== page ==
It appears Newfoundland and Labrador province will take in over 1,700 immigrants three years earlier than expected. In 2017 the provincial government announced they would welcome Fifty (50) per cent more foreign migrants per year by 2022. Their numbers were based on the 2015 migration reports when 1,122 permanent residencies were issued— meaning they would need to invites 600 more immigrants to the province to be able to meet their target.
According to Bernard Davis, Newfoundland and Labrador’s Minister of Advanced Education, Skills and Labour, “That 1,700 was, I guess, a high target when we started,”. “We expected by the close of this fiscal year we should be exceeding (our target) quite substantially.”
The figure of applications to the province doubled from 2018 to 2019. The surge in applications could be a result of the Province’s five-year immigration plan in collaboration with the federal government’s Atlantic Immigration Pilot Program (AIPP) initiative, as both of these programs were launched in 2017.
“We have started behind the eight balls, as they say, and presently we are seeing the fruits of our investments,” Davis said.
On the downside, the excesses in applications mean that there is an accumulation in processing times. Since the ending of May, processing times for applications have doubled the standard, according to a CBC news report.
“We can’t expect people to wait on the queue,” Davis said, “We want to maintain our integrity and ensure that immigrants feel supported the whole way through.”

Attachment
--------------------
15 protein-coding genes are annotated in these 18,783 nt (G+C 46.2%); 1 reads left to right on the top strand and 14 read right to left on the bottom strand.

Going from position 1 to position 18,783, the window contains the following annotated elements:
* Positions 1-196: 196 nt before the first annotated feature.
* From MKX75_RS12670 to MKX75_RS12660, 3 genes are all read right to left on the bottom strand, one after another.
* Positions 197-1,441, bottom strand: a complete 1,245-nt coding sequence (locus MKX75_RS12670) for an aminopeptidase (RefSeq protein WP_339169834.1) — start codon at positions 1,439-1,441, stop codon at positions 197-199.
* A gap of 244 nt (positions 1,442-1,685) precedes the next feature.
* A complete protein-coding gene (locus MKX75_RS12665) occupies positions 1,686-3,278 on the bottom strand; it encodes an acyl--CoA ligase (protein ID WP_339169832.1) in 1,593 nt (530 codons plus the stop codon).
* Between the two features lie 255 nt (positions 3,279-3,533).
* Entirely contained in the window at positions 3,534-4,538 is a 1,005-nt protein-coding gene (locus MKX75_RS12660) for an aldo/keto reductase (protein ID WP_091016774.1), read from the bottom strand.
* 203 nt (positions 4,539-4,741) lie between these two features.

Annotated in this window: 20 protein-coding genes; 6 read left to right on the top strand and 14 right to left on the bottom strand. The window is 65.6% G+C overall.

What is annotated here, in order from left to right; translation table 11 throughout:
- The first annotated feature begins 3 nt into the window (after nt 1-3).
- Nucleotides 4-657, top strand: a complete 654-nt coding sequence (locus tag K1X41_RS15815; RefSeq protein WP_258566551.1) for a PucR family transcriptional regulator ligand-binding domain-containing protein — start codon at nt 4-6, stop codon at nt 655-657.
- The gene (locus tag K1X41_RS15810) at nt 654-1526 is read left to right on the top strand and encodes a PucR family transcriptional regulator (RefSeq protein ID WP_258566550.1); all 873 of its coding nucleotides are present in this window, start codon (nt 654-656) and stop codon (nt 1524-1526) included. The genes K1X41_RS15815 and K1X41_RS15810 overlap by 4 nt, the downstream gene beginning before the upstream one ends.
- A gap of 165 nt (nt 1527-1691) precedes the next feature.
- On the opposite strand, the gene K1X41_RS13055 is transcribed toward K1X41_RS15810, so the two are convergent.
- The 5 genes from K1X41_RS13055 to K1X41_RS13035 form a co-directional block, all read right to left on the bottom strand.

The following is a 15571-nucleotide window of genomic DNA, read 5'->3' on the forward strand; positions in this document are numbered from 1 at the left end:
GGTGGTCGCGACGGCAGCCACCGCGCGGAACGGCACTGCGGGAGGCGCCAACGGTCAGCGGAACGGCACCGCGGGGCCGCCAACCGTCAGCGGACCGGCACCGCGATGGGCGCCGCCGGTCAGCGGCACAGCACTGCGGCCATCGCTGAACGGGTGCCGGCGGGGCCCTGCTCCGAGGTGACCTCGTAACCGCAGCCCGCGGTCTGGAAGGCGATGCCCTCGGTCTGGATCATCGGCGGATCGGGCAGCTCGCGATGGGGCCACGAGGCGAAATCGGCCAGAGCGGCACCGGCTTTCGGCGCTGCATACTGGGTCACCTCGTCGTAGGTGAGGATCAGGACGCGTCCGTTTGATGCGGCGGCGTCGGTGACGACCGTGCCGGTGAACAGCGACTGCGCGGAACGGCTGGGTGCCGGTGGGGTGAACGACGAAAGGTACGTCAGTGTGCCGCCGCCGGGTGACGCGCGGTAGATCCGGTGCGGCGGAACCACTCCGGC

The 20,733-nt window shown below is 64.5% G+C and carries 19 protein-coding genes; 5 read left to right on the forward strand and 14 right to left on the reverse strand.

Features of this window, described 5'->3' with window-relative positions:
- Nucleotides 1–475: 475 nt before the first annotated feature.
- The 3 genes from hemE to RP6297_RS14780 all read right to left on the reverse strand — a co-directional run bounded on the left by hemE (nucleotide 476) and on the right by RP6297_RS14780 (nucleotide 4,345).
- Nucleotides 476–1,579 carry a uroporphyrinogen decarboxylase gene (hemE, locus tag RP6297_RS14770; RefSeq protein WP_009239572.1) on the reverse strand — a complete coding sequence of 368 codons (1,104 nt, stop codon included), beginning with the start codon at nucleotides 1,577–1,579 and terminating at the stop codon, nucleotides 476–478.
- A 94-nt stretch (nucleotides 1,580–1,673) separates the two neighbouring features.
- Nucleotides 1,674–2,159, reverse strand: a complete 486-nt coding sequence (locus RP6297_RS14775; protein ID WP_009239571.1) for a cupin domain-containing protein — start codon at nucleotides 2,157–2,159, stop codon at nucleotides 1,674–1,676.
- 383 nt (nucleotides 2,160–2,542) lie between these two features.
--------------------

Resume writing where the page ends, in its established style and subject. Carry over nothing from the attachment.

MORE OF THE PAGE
The Newfoundland and Labrador province hires five specially trained Immigration Program Development Officers, and presently one is on leave until September.
In order to accommodate the inflow of migrants, the government strategy on revising their five-year plan to address the new challenges. More details on that strategy should be released later on this year, but Davis stated that improving newcomers retention would be on the top agenda.
Statistics Canada reports that about Fifty-One (51) per cent of Newfoundland and Labrador immigrants resided in the province from 2011 to 2016.
“The retention rate is actually where we want to put our focus,” Davis said, “The five-year immigration plan was there to ensure we can accept newcomers, now the third year is really aimed at trying to assist them, and keep them here—which is really our top priority.”
The Newfoundland and Labrador is looking to immigration to help improve its decreasing population, which presently stands at around 525,000 people.
Without immigrants, the Province projects that its working-class population would reduce by 10 per cent by 2025. In the first quarter of 2019 immigration was the only index contributing to growth, according to the Statistics Canada report. There were more deaths than births and more interprovincial migration out of the Newfoundland and Labrador province.
Some Things To Know About Newfoundland and Labrador
The province is Canada’s youngest and easternmost province having joined Confederation in 1949.
Regatta Day is a public holiday in the province that happens each year, on the first Wednesday of August. Many people move to the capital city of St. John’s to view boat racing at the Royal St. John’s Regatta, and participate in social activities onshore.
St. John also has the most bars per capita of any major city in Canada. Major sectors in the province include mining, oil exploration and tourism.